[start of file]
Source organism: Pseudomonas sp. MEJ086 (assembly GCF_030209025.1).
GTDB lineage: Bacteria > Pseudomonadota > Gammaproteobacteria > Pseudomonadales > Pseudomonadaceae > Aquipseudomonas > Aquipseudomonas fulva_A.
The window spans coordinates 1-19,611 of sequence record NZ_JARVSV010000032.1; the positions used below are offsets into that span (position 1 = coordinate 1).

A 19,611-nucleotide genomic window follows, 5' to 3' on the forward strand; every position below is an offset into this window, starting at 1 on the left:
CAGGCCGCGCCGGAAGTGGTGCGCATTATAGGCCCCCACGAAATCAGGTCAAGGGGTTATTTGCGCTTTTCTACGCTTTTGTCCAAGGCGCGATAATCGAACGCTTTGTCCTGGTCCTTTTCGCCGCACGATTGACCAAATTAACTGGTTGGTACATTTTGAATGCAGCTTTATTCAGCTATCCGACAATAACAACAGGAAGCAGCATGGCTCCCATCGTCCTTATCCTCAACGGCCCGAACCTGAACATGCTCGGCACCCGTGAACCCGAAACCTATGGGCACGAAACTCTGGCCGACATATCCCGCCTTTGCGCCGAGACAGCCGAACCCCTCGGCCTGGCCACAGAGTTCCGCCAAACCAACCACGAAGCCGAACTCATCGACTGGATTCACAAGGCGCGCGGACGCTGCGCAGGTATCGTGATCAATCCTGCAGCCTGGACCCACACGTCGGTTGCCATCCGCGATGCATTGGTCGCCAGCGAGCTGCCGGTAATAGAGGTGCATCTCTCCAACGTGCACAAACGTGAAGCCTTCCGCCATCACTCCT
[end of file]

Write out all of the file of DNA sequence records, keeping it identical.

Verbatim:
Source organism: Pseudomonas sp. MEJ086 (assembly GCF_030209025.1).
GTDB lineage: Bacteria > Pseudomonadota > Gammaproteobacteria > Pseudomonadales > Pseudomonadaceae > Aquipseudomonas > Aquipseudomonas fulva_A.
The window spans coordinates 1-19,611 of sequence record NZ_JARVSV010000032.1; the positions used below are offsets into that span (position 1 = coordinate 1).

A 19,611-nucleotide genomic window follows, 5' to 3' on the forward strand; every position below is an offset into this window, starting at 1 on the left:
CAGGCCGCGCCGGAAGTGGTGCGCATTATAGGCCCCCACGAAATCAGGTCAAGGGGTTATTTGCGCTTTTCTACGCTTTTGTCCAAGGCGCGATAATCGAACGCTTTGTCCTGGTCCTTTTCGCCGCACGATTGACCAAATTAACTGGTTGGTACATTTTGAATGCAGCTTTATTCAGCTATCCGACAATAACAACAGGAAGCAGCATGGCTCCCATCGTCCTTATCCTCAACGGCCCGAACCTGAACATGCTCGGCACCCGTGAACCCGAAACCTATGGGCACGAAACTCTGGCCGACATATCCCGCCTTTGCGCCGAGACAGCCGAACCCCTCGGCCTGGCCACAGAGTTCCGCCAAACCAACCACGAAGCCGAACTCATCGACTGGATTCACAAGGCGCGCGGACGCTGCGCAGGTATCGTGATCAATCCTGCAGCCTGGACCCACACGTCGGTTGCCATCCGCGATGCATTGGTCGCCAGCGAGCTGCCGGTAATAGAGGTGCATCTCTCCAACGTGCACAAACGTGAAGCCTTCCGCCATCACTCCT